As part of a broader education platform, Senator Barack Obama supports performance pay based, in part, on student performance.  Obama cited Denver as a successful example and noted that any such plan must be collectively bargained.


October 9, 2007 - Stateline.org
States Look to Performance Pay

The controversial idea of paying teachers based not on how long they've been teaching but on how much their students learn got a boost when a key congressman recently propose adding pay-for-performance money for teachers in high-poverty schools to the next version of the federal No Child Left Behind education law.  Unions and other teacher support organizations, however, have contended that merit pay relies too much on tests that may not paint an accurate picture of how well someone teaches.



September 18, 2007 - Phi Delta Kappa/Gallup Poll
Public Attitudes toward the Public Schools

The just released Phi Delta Kappa/Gallup poll indicates that 52% of parents felt "there is too much emphasis on achievement testing" in 2007 compared to only 32% in 2002.  62% said that the current emphasis on standardized tests was a bad thing because it encouraged teachers to teach to the tests.  Only 39% of parents were concerned about this in 2003.  82% prefer a measure of student improvement, rather than whether students pass a test, as the best way to measure school performance.


July 9, 2007 - Concord Monitor
Two Democrats, Two Takes on Teacher Pay 

Senator Chris Dodd has criticized a proposal on teachers' pay offered by Sen. Barack Obama, one of his 2008 Democratic rivals, who advocates different salaries depending on the subjects taught and students' performance.  Dodd, who did not mention Obama's name, said, "I fear that instituting a merit-pay system may encourage teaching to the test and discourage teachers from working in schools with large numbers of disadvantaged students."


June 12, 2007 - Washington Post
Higher Salaries Needed to Attract Match and Science Teachers

Higher starting salaries, more rigorous teacher training programs and additiona support for first year teachers are just a few of the incentives needed to deal with a projected shortfall of more than 280,000 math and science teachers across the country by 2015, according to a group of businesses, foundation and higher education leaders.  Some teachers unions worry that different pay scales would encourage discord on faculties.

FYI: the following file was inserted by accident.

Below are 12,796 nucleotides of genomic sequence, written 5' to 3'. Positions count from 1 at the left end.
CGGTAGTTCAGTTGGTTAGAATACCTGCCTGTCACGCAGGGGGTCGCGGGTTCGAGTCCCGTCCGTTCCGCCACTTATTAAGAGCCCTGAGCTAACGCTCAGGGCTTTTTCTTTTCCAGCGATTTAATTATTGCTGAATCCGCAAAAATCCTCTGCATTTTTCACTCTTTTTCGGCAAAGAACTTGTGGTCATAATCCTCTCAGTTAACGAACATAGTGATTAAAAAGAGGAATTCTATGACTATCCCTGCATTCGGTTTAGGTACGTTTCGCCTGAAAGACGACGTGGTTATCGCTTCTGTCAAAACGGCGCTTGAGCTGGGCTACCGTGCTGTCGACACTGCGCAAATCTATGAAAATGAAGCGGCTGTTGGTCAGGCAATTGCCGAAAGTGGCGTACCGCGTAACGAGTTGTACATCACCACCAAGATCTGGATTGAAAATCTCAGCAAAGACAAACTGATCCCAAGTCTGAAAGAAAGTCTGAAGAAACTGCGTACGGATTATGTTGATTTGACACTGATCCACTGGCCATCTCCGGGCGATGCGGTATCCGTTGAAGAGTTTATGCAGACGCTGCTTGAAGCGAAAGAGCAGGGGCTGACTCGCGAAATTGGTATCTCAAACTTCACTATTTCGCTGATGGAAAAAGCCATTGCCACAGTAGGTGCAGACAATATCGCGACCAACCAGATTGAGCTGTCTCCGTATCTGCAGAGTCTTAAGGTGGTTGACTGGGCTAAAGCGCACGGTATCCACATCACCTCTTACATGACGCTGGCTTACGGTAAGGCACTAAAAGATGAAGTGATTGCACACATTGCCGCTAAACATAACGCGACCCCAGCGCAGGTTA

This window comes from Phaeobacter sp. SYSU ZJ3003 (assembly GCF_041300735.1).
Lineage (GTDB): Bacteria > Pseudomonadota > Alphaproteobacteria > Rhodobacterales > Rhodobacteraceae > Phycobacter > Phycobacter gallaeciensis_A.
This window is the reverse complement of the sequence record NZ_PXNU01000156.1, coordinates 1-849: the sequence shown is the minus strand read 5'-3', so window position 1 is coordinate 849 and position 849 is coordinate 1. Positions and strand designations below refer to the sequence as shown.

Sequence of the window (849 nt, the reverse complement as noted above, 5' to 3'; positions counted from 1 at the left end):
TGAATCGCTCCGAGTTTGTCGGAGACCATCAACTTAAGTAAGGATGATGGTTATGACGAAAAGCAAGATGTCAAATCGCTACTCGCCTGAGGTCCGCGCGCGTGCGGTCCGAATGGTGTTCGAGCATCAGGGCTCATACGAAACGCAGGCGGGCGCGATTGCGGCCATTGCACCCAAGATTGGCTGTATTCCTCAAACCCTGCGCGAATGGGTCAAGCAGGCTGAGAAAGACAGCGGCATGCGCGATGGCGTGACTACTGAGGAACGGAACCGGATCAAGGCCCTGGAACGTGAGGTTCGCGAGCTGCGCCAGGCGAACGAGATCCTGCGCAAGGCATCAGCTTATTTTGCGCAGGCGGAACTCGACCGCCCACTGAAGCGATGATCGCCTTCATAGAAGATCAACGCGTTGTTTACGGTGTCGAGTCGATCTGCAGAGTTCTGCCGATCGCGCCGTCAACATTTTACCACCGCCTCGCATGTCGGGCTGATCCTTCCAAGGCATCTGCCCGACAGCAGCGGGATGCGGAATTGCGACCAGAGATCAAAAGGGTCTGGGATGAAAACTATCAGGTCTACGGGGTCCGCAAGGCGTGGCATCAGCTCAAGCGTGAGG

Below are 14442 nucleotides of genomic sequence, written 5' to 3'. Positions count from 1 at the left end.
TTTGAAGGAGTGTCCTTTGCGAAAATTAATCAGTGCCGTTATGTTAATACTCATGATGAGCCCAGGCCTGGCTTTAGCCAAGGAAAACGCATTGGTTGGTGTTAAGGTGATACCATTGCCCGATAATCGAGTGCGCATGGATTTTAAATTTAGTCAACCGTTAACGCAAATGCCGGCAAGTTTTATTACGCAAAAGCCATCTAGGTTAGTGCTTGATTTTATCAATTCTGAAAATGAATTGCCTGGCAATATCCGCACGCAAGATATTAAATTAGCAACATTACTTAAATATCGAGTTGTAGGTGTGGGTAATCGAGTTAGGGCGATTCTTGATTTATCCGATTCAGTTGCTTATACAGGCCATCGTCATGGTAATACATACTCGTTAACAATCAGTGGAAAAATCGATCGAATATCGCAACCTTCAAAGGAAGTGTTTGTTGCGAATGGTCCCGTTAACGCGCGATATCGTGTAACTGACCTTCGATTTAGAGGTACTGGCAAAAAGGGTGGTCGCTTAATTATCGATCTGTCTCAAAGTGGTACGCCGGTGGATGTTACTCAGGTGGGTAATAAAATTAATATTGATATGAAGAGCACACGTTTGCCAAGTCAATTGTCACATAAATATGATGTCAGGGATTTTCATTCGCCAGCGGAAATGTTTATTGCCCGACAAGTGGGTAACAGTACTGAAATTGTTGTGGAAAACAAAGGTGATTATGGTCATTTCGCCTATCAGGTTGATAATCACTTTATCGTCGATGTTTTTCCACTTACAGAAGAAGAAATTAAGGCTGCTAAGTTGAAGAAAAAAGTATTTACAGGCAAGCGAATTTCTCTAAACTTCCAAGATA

May 10, 2007 - All American Patriots
Kennedy, Miller Introduce TEACH Bill

Rep. George Miller (D-CA) and Sen. Edward Kennedy (D-MA) today introduced legislation to build and elevate the teaching profession to make sure that every classroom is headed by an excellent teacher.  The lawmakers said that the Teacher Excellence for All Children (TEACH) Act provides a blueprint for improving teacher quality under No Child Left Behind law.


April 17, 2007 - The Ag (Australia)
Australia Parents Propose Teachers' Pay Mode

An Australian Paren Council is calling on bonuses to be given to new teachers who excel in the classroom and experienced teachers who mentor younger colleagues.


April 13, 2007 - ABC Online Australia
1,132 Schools Qualify for Merit Pay

Against the wishes of the Federal Education Minister, The Australian States and Territories have agreed to work towards a national standard for school curricula, but the controversial topic of performance pay for teachers has been rejected.


February 14, 2007 – USA Today
Paying ‘Effective’ Teachers More

This USA Today feature examines the controversies and issues related to tying teacher pay to student achievement test scores.


January 4, 2007 - USA Today

A new website by the National Council on Teacher Quality, scheduled to launch today, promises to shine a light on teachers' working conditions. It gathers the minutiae of union collective-bargaining agreements and state policies for the nation's 50 largest school districts into a consumer-friendly database that allows anyone to compare districts. Together, the 50 districts educate 8 million children — about one in six public school children in the USA — and employ nearly half a million teachers.


September 28, 2005 – The Boston Globe
How ‘Merit Pay” Squelches Teaching

Merit pay for teachers was first attempted in England around 1710.  The result was that educators narrowed the curriculum to include only the testable basics.  Music and other subjects disappeared from the classrooms.  The plan was ultimately dropped as a bad idea.  Similar attempts in the years since have experienced the same outcome.

Since then, however, politicians and policymakers, with a greater interest in a political agenda than in fundamental reform, continue to advance the notion of merit pay.